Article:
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Cellular Redistribution of Protein Tyrosine Phosphatases LAR and PTPσ by Inducible Proteolytic Processing

The Journal of Cell Biology
The Rockefeller University Press
Publication Date
  • Article
  • Biology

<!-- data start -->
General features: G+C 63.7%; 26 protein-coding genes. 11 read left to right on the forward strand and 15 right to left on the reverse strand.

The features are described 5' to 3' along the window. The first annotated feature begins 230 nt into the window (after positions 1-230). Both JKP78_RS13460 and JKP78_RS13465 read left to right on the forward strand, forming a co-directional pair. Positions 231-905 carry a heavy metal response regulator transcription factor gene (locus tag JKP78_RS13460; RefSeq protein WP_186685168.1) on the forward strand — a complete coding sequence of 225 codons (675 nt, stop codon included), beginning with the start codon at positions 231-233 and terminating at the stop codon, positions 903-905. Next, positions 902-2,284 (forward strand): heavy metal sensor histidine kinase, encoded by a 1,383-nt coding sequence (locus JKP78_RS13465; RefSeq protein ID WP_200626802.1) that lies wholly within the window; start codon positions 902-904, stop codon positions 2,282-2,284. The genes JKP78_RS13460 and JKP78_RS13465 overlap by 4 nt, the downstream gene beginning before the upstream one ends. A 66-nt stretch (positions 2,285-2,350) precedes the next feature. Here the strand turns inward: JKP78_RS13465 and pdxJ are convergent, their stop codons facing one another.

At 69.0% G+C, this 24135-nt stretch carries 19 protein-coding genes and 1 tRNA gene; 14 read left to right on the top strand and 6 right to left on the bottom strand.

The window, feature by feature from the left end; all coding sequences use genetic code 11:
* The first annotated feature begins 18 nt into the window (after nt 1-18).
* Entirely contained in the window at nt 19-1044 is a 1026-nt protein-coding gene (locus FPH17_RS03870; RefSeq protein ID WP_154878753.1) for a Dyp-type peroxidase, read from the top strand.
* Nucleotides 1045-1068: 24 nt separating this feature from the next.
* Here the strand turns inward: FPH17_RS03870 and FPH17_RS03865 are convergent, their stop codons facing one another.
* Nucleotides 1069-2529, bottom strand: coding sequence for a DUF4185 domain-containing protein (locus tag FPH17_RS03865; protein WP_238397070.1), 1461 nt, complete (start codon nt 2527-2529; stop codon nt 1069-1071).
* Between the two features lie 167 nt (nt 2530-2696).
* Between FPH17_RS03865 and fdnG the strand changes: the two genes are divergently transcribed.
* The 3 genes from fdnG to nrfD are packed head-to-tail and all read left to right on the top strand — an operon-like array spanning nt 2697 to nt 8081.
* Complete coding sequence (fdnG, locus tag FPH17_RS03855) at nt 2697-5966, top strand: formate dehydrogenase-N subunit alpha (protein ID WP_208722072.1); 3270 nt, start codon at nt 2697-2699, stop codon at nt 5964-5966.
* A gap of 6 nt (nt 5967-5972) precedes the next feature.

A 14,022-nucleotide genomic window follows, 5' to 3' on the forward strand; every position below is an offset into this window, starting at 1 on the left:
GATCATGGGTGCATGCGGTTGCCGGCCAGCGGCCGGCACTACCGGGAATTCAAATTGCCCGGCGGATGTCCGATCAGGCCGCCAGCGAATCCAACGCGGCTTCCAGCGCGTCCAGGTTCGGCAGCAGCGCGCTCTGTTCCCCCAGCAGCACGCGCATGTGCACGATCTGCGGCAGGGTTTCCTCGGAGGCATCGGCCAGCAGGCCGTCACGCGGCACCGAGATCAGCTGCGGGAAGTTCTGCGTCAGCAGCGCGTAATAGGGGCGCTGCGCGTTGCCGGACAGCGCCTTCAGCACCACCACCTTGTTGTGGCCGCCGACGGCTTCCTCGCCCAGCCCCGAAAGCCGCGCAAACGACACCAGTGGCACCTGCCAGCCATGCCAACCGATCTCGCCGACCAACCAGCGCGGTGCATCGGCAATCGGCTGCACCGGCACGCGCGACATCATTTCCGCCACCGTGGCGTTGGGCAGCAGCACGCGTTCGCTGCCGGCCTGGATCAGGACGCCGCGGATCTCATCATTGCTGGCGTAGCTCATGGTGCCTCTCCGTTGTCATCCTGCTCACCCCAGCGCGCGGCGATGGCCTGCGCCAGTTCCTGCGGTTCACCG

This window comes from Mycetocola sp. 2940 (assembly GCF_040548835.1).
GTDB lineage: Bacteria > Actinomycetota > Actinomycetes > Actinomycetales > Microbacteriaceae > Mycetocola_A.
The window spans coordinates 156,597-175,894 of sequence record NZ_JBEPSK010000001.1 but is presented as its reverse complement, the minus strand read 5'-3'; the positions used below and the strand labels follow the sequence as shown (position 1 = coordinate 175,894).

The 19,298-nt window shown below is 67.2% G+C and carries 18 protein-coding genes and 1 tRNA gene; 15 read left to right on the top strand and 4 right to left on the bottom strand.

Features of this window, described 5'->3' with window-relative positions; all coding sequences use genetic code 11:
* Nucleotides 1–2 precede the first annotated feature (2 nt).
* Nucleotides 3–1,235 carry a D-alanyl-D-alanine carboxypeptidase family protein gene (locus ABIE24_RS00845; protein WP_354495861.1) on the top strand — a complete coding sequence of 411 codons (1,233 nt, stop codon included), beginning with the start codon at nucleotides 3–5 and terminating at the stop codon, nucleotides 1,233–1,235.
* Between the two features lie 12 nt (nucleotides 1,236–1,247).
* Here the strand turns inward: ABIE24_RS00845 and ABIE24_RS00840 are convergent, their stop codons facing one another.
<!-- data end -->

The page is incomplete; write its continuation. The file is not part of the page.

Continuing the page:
Most receptor-like protein tyrosine phosphatases (PTPases) display a high degree of homology with cell adhesion molecules in their extracellular domains. We studied the functional significance of processing for the receptor-like PTPases LAR and PTPσ. PTPσ biosynthesis and intracellular processing resembled that of the related PTPase LAR and was expressed on the cell surface as a two-subunit complex. Both LAR and PTPσ underwent further proteolytical processing upon treatment of cells with either calcium ionophore A23187 or phorbol ester TPA. Induction of LAR processing by TPA in 293 cells did require overexpression of PKCα. Induced proteolysis resulted in shedding of the extracellular domains of both PTPases. This was in agreement with the identification of a specific PTPσ cleavage site between amino acids Pro821 and Ile822. Confocal microscopy studies identified adherens junctions and desmosomes as the preferential subcellular localization for both PTPases matching that of plakoglobin. Consistent with this observation, we found direct association of plakoglobin and β-catenin with the intracellular domain of LAR in vitro. Taken together, these data suggested an involvement of LAR and PTPσ in the regulation of cell contacts in concert with cell adhesion molecules of the cadherin/catenin family. After processing and shedding of the extracellular domain, the catalytically active intracellular portions of both PTPases were internalized and redistributed away from the sites of cell–cell contact, suggesting a mechanism that regulates the activity and target specificity of these PTPases. Calcium withdrawal, which led to cell contact disruption, also resulted in internalization but was not associated with prior proteolytic cleavage and shedding of the extracellular domain. We conclude that the subcellular localization of LAR and PTPσ is regulated by at least two independent mechanisms, one of which requires the presence of their extracellular domains and one of which involves the presence of intact cell–cell contacts.

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